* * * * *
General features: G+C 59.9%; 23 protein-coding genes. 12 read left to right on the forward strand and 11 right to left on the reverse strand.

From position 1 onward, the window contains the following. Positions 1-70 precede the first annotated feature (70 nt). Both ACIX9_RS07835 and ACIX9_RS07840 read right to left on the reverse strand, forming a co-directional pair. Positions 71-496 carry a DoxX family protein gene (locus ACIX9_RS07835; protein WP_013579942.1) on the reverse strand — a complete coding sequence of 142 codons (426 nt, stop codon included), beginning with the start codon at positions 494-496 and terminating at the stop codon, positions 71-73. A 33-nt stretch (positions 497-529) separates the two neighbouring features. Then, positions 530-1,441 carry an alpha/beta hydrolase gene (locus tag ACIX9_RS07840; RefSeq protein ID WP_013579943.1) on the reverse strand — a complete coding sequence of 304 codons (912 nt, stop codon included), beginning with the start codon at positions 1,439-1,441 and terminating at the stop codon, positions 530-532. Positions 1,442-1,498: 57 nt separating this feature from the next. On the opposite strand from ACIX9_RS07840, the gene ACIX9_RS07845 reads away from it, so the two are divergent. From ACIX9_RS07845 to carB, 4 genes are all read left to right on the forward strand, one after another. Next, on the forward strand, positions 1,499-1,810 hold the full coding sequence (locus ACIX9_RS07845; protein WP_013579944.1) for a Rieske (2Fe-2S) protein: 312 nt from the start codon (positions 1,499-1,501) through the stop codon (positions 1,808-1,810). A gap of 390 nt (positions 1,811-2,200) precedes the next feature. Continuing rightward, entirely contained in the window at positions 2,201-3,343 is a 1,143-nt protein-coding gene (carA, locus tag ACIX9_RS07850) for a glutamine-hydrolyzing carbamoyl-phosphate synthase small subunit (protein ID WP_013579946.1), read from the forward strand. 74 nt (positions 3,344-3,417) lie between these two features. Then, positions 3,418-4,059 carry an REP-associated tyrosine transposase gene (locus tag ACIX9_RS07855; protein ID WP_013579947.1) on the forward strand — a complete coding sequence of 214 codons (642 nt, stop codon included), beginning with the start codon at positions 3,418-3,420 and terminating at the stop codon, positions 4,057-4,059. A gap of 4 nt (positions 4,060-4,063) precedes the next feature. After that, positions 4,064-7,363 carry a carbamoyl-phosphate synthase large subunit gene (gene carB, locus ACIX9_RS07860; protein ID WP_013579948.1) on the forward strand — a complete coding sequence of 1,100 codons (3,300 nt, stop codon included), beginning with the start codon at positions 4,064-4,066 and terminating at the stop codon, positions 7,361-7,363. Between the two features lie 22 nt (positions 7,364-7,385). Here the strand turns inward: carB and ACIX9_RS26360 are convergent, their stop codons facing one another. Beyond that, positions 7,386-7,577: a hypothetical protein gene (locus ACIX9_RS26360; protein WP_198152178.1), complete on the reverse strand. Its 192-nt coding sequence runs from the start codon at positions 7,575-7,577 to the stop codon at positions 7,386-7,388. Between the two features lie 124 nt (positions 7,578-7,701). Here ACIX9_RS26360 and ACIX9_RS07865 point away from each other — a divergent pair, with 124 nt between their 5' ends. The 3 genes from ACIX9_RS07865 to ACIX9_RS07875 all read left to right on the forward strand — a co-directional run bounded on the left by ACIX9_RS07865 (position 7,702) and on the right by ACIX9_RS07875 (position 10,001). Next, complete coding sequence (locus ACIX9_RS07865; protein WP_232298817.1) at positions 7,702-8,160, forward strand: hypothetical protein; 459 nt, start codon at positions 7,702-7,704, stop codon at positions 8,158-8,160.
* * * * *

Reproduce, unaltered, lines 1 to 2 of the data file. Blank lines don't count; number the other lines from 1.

General features: G+C 59.9%; 23 protein-coding genes. 12 read left to right on the forward strand and 11 right to left on the reverse strand.

From position 1 onward, the window contains the following. Positions 1-70 precede the first annotated feature (70 nt). Both ACIX9_RS07835 and ACIX9_RS07840 read right to left on the reverse strand, forming a co-directional pair. Positions 71-496 carry a DoxX family protein gene (locus ACIX9_RS07835; protein WP_013579942.1) on the reverse strand — a complete coding sequence of 142 codons (426 nt, stop codon included), beginning with the start codon at positions 494-496 and terminating at the stop codon, positions 71-73. A 33-nt stretch (positions 497-529) separates the two neighbouring features. Then, positions 530-1,441 carry an alpha/beta hydrolase gene (locus tag ACIX9_RS07840; RefSeq protein ID WP_013579943.1) on the reverse strand — a complete coding sequence of 304 codons (912 nt, stop codon included), beginning with the start codon at positions 1,439-1,441 and terminating at the stop codon, positions 530-532. Positions 1,442-1,498: 57 nt separating this feature from the next. On the opposite strand from ACIX9_RS07840, the gene ACIX9_RS07845 reads away from it, so the two are divergent. From ACIX9_RS07845 to carB, 4 genes are all read left to right on the forward strand, one after another. Next, on the forward strand, positions 1,499-1,810 hold the full coding sequence (locus ACIX9_RS07845; protein WP_013579944.1) for a Rieske (2Fe-2S) protein: 312 nt from the start codon (positions 1,499-1,501) through the stop codon (positions 1,808-1,810). A gap of 390 nt (positions 1,811-2,200) precedes the next feature. Continuing rightward, entirely contained in the window at positions 2,201-3,343 is a 1,143-nt protein-coding gene (carA, locus tag ACIX9_RS07850) for a glutamine-hydrolyzing carbamoyl-phosphate synthase small subunit (protein ID WP_013579946.1), read from the forward strand. 74 nt (positions 3,344-3,417) lie between these two features. Then, positions 3,418-4,059 carry an REP-associated tyrosine transposase gene (locus tag ACIX9_RS07855; protein ID WP_013579947.1) on the forward strand — a complete coding sequence of 214 codons (642 nt, stop codon included), beginning with the start codon at positions 3,418-3,420 and terminating at the stop codon, positions 4,057-4,059. A gap of 4 nt (positions 4,060-4,063) precedes the next feature. After that, positions 4,064-7,363 carry a carbamoyl-phosphate synthase large subunit gene (gene carB, locus ACIX9_RS07860; protein ID WP_013579948.1) on the forward strand — a complete coding sequence of 1,100 codons (3,300 nt, stop codon included), beginning with the start codon at positions 4,064-4,066 and terminating at the stop codon, positions 7,361-7,363. Between the two features lie 22 nt (positions 7,364-7,385). Here the strand turns inward: carB and ACIX9_RS26360 are convergent, their stop codons facing one another. Beyond that, positions 7,386-7,577: a hypothetical protein gene (locus ACIX9_RS26360; protein WP_198152178.1), complete on the reverse strand. Its 192-nt coding sequence runs from the start codon at positions 7,575-7,577 to the stop codon at positions 7,386-7,388. Between the two features lie 124 nt (positions 7,578-7,701). Here ACIX9_RS26360 and ACIX9_RS07865 point away from each other — a divergent pair, with 124 nt between their 5' ends. The 3 genes from ACIX9_RS07865 to ACIX9_RS07875 all read left to right on the forward strand — a co-directional run bounded on the left by ACIX9_RS07865 (position 7,702) and on the right by ACIX9_RS07875 (position 10,001). Next, complete coding sequence (locus ACIX9_RS07865; protein WP_232298817.1) at positions 7,702-8,160, forward strand: hypothetical protein; 459 nt, start codon at positions 7,702-7,704, stop codon at positions 8,158-8,160.